Man quits job for public good

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Famous American poet Ralph Waldo Emerson once said, "We do not count a man's years until he has nothing else to count." This couldn't be truer when it comes to the frequently asked questions: What is best age to start a business? But in reality, this is nothing but a number.

Zeng Zhi, 29, risked his career to pursue a dream of helping people. [Photo for China Daily]

Zeng Zhi, 29, risked his career to pursue a dream of helping people. [Photo for China Daily] 

Zeng Zhi, 29, a man previously working as a drug tester in a provincial-level pharmaceutical administration, quit his stable job last year and started his own business to promote regional culture and public good, an area where he had keen interest in but had little knowledge about.

After graduating from Shenyang Pharmaceutical University with a master's degree in 2011, Zeng became a drug tester who was mainly responsible for testing the effectiveness and safety of new pharmaceuticals before they were launched into markets.

But in his heart he carried a dream to start his own business which would not only make more money to improve his parents' life but benefit people's livelihoods.

"Despite majoring in pharmacy, I had more interest in management and even wanted to transfer to the management specialty when I was in the first semester of my graduate years," Zeng said. "But the school refused my request to change to another major on the ground that there was no such precedent."

"They said they never allow graduates to change majors, for it is not practical because students will find it very hard to study a new major in their graduate years if they don't receive the major-related education in their undergraduate studies," added Zeng.

But he did not give up. Zeng read many books on management in his spare time and meanwhile started a cafe in his university to get some practical experience. He studied harder and got all the required credits when the second semester ended.

As a result of his hard work, the university authorities were moved and approved his request for transfer to the management major, which, in a way, laid the foundation for keeping his current business going.

Perhaps in many people's eyes, it is not the best time for Zeng to start business, because he is neither post-90s or 95s who have more chances to fail and start something form the beginning, nor like those in their late 30s or even elder who have accumulated lots of social experience and resources and are more likely to succeed.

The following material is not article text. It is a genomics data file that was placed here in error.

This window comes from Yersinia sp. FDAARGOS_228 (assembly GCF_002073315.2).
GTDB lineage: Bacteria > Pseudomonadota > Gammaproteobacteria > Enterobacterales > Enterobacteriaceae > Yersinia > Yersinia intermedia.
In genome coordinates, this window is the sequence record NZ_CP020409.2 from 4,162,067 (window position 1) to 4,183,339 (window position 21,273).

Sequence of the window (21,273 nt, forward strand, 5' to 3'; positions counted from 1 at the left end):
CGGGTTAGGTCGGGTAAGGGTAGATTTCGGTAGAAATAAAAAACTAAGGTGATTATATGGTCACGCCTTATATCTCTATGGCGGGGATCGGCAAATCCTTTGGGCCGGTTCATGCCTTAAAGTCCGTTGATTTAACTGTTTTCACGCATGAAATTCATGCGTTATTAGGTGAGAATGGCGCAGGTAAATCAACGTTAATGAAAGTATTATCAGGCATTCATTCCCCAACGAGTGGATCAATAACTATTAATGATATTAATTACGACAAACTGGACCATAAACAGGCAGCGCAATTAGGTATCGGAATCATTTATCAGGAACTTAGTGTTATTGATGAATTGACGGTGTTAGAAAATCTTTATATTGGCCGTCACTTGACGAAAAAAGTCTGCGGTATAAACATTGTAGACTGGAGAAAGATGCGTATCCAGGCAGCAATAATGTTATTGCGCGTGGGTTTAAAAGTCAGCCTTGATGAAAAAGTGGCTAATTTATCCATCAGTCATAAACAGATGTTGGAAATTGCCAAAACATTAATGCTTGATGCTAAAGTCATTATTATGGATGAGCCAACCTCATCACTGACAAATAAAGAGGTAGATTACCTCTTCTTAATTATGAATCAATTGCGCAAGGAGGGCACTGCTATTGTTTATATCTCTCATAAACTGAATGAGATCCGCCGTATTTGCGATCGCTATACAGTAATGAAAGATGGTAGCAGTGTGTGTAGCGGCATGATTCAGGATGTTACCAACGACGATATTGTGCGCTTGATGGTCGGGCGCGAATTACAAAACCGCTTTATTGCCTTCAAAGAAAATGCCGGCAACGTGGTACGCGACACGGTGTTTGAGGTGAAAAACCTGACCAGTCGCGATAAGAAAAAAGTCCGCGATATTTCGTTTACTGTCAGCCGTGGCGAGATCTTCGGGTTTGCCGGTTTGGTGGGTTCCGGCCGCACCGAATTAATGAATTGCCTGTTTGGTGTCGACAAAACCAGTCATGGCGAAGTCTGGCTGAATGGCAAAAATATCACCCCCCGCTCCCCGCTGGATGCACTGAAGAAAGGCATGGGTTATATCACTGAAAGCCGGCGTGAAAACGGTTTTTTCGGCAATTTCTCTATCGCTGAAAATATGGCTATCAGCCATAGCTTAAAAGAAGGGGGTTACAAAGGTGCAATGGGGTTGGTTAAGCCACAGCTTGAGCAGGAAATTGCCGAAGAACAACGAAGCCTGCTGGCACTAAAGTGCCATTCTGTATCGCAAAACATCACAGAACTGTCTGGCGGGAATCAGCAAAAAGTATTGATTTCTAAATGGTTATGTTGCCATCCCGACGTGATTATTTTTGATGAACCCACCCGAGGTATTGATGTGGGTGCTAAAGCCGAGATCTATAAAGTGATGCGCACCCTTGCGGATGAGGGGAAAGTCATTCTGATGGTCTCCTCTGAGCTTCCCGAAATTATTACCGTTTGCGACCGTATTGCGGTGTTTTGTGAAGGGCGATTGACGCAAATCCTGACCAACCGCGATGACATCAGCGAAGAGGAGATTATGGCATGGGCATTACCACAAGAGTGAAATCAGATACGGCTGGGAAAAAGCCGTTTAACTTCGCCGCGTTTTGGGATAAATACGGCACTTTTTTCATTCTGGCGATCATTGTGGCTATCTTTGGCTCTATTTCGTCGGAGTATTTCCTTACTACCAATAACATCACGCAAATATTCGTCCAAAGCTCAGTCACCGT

"What matters is that you have a great idea and the tenacity to carry it out. The real issue here should not be when you start your business. Rather, the focus should be on how you put your ideas into practice," said Zeng.

When he launched his five-person team, the South-North Water Transfer Project initiated the open tender for the media publicity for the project from October 1 to December 31, 2014. Zeng saw it a golden opportunity to develop his business.

"My parents and friends said I was too ambitious, and they did not think my team will be able to beat other big companies," Zeng recalled. "But I don't think it is an excuse for the 'rookies' to stop challenging themselves."

"If we fail, at least our persistent efforts can narrow down the gap between my team and other rivals," Zeng said.

At first Zeng's team did research based on the material such as 100 questions on the South-North Water Transfer Project and other documentaries on the project when they were making the publicity schemes.

Zeng said if they wanted people to pay more attention to the problem of water shortage and enhance public's awareness of saving water, they have to have a good command of all-round details of the project.

Their hard work paid off. They won the bid. The 15-second publicity video created by Zeng's team was aired by the China Central Television (CCTV), China's broadcaster, for three months.

Zeng's team has gained fame among insiders since then. His team also attended some tourism fairs to sell themselves. So far, they have offered services for some Chinese provinces and foreign governments to boost their public image and promote their regional culture as well as the local tourism on the bodies and seats in Beijing buses.

Now his team has expanded to 24 members.

When asked about his future plan, Zeng said he has enrolled to pursue doctorate studies on Media Economics at Communication University of China, a cradle of China's radio and television talents and a well-known institution in the field of information communication.

"I want to equip myself with more professional knowledge, which can also help me and my team provide better service for our customers," said Zeng.

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